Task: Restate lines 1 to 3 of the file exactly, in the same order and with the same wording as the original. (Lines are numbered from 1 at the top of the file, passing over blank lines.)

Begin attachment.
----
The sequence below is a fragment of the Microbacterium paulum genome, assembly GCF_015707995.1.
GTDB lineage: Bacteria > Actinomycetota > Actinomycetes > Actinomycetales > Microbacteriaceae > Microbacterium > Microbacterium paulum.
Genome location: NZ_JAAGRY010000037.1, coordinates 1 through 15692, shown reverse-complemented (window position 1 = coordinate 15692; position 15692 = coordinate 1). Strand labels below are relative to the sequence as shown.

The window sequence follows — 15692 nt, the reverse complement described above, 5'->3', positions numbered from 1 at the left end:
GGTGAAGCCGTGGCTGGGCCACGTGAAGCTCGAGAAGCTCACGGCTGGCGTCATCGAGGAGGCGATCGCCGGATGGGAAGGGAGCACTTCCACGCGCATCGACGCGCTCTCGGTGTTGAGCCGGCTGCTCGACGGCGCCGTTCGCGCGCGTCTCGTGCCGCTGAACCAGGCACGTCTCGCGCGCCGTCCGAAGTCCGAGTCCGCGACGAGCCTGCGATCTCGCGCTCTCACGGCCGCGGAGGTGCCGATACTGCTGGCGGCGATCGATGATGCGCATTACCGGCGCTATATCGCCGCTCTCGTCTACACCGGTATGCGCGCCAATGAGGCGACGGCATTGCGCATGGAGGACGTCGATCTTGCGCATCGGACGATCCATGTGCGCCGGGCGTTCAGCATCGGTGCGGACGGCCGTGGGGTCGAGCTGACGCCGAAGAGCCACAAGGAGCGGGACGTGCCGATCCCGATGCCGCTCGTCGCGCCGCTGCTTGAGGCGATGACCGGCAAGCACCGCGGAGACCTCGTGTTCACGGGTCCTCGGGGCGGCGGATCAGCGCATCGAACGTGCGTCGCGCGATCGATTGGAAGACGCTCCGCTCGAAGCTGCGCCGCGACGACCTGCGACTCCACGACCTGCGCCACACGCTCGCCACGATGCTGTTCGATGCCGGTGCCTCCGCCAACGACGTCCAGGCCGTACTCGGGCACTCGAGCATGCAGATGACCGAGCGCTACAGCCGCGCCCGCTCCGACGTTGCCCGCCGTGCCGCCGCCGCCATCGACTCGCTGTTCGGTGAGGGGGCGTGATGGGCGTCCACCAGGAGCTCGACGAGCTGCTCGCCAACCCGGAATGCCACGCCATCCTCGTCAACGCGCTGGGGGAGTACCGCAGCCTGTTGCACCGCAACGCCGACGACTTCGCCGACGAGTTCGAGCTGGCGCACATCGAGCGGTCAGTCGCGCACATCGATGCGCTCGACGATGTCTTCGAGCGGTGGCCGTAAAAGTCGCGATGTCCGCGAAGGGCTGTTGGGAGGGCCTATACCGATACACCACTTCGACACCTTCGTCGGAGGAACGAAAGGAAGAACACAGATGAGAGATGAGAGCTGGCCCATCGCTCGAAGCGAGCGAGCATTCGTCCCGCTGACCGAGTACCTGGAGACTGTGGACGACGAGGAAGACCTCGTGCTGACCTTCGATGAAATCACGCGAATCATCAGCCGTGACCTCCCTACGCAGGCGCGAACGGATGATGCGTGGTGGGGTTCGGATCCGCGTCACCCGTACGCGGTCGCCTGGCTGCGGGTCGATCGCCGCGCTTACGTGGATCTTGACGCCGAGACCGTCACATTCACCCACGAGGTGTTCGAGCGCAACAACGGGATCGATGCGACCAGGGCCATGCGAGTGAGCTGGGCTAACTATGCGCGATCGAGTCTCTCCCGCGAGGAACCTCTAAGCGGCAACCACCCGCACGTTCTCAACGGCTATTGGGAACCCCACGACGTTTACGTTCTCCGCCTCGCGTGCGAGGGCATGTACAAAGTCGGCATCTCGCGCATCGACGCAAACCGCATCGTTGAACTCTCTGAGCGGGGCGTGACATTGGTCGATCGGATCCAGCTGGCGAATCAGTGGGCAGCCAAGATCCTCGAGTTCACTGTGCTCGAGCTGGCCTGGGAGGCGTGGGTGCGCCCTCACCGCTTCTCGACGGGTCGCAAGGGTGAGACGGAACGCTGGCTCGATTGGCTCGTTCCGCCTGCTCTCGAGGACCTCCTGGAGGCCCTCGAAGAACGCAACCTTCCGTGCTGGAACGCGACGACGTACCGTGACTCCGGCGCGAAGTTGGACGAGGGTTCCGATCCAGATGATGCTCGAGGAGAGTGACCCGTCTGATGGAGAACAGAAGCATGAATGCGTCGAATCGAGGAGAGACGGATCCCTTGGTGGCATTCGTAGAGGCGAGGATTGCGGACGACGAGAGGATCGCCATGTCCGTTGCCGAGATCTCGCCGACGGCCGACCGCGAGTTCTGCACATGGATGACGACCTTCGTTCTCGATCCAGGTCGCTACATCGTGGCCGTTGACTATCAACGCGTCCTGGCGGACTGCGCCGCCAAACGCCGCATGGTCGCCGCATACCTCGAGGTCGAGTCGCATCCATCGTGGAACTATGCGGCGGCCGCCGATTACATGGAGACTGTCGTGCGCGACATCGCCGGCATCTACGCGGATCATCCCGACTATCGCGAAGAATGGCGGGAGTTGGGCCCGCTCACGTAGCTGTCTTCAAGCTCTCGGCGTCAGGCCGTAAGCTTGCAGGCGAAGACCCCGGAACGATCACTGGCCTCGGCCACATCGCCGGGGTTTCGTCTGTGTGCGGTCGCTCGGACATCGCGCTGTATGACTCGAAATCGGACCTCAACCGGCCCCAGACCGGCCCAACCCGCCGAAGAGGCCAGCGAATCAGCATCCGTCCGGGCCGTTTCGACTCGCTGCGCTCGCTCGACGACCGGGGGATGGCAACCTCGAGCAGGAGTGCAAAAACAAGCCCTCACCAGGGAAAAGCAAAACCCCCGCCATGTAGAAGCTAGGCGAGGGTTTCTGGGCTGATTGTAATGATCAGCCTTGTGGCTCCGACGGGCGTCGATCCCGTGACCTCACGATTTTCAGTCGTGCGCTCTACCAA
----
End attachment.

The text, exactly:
The sequence below is a fragment of the Microbacterium paulum genome, assembly GCF_015707995.1.
GTDB lineage: Bacteria > Actinomycetota > Actinomycetes > Actinomycetales > Microbacteriaceae > Microbacterium > Microbacterium paulum.
Genome location: NZ_JAAGRY010000037.1, coordinates 1 through 15692, shown reverse-complemented (window position 1 = coordinate 15692; position 15692 = coordinate 1). Strand labels below are relative to the sequence as shown.